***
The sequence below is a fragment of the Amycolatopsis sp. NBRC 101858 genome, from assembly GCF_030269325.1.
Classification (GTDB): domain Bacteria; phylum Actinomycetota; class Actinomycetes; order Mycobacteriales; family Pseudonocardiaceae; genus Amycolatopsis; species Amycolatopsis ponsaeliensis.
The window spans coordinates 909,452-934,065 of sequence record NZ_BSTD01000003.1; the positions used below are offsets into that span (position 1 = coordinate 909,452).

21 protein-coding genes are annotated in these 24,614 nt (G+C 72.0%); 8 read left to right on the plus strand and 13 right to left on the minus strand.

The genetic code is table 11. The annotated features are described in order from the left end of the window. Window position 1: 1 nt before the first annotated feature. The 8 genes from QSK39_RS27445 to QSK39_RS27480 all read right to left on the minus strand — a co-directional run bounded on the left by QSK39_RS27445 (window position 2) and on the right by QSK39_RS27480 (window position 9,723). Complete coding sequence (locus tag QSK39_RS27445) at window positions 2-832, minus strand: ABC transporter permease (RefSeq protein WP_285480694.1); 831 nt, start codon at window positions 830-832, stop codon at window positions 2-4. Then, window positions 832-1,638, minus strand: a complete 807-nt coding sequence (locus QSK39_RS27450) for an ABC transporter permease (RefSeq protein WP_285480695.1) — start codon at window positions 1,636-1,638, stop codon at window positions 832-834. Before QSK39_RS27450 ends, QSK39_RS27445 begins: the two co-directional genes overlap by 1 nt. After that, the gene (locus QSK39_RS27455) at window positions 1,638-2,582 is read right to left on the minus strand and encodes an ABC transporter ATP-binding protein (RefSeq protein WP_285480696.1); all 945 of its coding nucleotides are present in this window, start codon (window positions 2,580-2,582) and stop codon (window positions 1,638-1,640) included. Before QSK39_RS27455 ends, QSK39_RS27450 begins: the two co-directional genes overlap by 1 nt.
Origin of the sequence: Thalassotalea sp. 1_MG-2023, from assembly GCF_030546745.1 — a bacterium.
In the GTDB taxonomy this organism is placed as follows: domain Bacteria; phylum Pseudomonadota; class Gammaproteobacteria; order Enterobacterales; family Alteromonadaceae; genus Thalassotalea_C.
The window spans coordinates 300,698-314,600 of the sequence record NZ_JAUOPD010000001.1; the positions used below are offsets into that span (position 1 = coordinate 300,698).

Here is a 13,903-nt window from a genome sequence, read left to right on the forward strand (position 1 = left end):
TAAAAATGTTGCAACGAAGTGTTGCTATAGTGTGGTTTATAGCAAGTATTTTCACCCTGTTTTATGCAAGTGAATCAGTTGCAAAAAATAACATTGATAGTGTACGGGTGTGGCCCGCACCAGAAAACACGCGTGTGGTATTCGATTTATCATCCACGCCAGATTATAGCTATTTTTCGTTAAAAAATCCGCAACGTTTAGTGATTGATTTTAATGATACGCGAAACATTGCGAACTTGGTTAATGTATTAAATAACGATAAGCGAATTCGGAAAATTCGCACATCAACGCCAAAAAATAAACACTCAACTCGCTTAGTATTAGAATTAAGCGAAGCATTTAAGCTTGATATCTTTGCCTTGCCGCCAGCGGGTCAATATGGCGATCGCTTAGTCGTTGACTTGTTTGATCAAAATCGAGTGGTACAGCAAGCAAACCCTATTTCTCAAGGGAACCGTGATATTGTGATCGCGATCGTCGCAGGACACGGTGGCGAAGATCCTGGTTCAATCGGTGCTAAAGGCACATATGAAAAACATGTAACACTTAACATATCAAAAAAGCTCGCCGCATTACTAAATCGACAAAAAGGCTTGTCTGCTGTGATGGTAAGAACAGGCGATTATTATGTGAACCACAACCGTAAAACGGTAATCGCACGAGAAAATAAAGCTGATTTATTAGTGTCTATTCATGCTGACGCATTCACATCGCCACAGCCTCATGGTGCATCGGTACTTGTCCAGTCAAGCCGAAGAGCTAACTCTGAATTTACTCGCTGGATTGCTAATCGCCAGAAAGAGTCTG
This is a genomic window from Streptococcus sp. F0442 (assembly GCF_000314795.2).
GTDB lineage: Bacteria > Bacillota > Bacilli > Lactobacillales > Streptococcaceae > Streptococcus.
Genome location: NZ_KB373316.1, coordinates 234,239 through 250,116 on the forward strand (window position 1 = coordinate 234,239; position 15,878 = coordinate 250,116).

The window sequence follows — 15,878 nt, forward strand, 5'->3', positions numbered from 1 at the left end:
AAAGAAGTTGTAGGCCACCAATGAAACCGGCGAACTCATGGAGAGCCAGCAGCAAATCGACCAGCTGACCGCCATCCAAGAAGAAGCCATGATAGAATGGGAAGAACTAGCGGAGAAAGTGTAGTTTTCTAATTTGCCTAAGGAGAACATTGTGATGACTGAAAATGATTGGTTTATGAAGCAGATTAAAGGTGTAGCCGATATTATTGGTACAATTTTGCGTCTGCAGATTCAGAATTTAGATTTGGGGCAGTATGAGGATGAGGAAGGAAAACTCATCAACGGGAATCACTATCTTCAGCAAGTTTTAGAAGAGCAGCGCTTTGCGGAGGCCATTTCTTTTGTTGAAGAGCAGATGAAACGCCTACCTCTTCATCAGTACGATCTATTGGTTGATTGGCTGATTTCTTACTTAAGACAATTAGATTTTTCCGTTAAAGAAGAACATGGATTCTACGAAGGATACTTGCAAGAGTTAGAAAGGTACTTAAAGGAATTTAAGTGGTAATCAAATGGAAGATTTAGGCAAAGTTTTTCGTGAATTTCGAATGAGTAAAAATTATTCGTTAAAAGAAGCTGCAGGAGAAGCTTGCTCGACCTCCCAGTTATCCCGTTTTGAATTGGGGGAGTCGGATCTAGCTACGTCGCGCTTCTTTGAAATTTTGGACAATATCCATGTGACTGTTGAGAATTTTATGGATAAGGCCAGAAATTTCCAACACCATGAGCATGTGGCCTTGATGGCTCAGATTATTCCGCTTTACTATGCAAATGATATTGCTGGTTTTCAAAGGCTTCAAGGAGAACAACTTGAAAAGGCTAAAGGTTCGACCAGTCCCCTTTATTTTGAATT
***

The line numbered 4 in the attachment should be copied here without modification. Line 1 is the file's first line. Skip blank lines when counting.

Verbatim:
21 protein-coding genes are annotated in these 24,614 nt (G+C 72.0%); 8 read left to right on the plus strand and 13 right to left on the minus strand.